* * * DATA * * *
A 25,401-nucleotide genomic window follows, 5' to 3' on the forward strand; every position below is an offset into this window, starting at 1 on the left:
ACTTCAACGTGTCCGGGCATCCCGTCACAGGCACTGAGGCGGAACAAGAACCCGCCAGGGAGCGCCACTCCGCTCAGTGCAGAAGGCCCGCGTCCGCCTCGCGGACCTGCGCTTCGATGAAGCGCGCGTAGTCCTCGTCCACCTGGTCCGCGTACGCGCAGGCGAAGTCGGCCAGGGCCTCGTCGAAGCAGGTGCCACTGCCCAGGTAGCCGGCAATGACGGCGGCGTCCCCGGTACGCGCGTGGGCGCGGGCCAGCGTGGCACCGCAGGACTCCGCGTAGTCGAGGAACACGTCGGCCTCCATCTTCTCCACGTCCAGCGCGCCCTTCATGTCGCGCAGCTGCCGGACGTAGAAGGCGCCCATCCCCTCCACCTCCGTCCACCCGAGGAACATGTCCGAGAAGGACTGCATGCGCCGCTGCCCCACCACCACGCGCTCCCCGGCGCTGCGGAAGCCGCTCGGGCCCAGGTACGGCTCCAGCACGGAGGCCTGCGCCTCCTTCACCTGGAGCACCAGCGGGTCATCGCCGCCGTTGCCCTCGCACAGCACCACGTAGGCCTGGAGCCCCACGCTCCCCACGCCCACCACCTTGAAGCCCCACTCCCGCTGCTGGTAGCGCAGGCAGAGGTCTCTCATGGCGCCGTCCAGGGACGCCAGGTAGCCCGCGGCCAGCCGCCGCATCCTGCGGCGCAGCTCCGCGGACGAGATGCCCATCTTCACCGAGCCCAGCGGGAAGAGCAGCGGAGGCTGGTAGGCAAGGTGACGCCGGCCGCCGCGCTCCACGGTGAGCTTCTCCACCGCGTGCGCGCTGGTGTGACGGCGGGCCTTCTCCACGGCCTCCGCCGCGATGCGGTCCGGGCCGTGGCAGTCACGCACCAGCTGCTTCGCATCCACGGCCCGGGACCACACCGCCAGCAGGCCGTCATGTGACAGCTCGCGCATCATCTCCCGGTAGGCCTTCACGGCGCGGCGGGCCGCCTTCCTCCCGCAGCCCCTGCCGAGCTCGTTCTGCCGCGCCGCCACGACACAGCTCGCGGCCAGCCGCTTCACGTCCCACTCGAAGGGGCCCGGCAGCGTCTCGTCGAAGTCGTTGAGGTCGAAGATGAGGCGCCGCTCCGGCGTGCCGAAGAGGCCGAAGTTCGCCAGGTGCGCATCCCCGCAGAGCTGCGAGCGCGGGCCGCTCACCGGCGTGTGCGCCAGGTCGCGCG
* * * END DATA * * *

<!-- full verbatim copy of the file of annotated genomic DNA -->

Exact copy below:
A 25,401-nucleotide genomic window follows, 5' to 3' on the forward strand; every position below is an offset into this window, starting at 1 on the left:
ACTTCAACGTGTCCGGGCATCCCGTCACAGGCACTGAGGCGGAACAAGAACCCGCCAGGGAGCGCCACTCCGCTCAGTGCAGAAGGCCCGCGTCCGCCTCGCGGACCTGCGCTTCGATGAAGCGCGCGTAGTCCTCGTCCACCTGGTCCGCGTACGCGCAGGCGAAGTCGGCCAGGGCCTCGTCGAAGCAGGTGCCACTGCCCAGGTAGCCGGCAATGACGGCGGCGTCCCCGGTACGCGCGTGGGCGCGGGCCAGCGTGGCACCGCAGGACTCCGCGTAGTCGAGGAACACGTCGGCCTCCATCTTCTCCACGTCCAGCGCGCCCTTCATGTCGCGCAGCTGCCGGACGTAGAAGGCGCCCATCCCCTCCACCTCCGTCCACCCGAGGAACATGTCCGAGAAGGACTGCATGCGCCGCTGCCCCACCACCACGCGCTCCCCGGCGCTGCGGAAGCCGCTCGGGCCCAGGTACGGCTCCAGCACGGAGGCCTGCGCCTCCTTCACCTGGAGCACCAGCGGGTCATCGCCGCCGTTGCCCTCGCACAGCACCACGTAGGCCTGGAGCCCCACGCTCCCCACGCCCACCACCTTGAAGCCCCACTCCCGCTGCTGGTAGCGCAGGCAGAGGTCTCTCATGGCGCCGTCCAGGGACGCCAGGTAGCCCGCGGCCAGCCGCCGCATCCTGCGGCGCAGCTCCGCGGACGAGATGCCCATCTTCACCGAGCCCAGCGGGAAGAGCAGCGGAGGCTGGTAGGCAAGGTGACGCCGGCCGCCGCGCTCCACGGTGAGCTTCTCCACCGCGTGCGCGCTGGTGTGACGGCGGGCCTTCTCCACGGCCTCCGCCGCGATGCGGTCCGGGCCGTGGCAGTCACGCACCAGCTGCTTCGCATCCACGGCCCGGGACCACACCGCCAGCAGGCCGTCATGTGACAGCTCGCGCATCATCTCCCGGTAGGCCTTCACGGCGCGGCGGGCCGCCTTCCTCCCGCAGCCCCTGCCGAGCTCGTTCTGCCGCGCCGCCACGACACAGCTCGCGGCCAGCCGCTTCACGTCCCACTCGAAGGGGCCCGGCAGCGTCTCGTCGAAGTCGTTGAGGTCGAAGATGAGGCGCCGCTCCGGCGTGCCGAAGAGGCCGAAGTTCGCCAGGTGCGCATCCCCGCAGAGCTGCGAGCGCGGGCCGCTCACCGGCGTGTGCGCCAGGTCGCGCG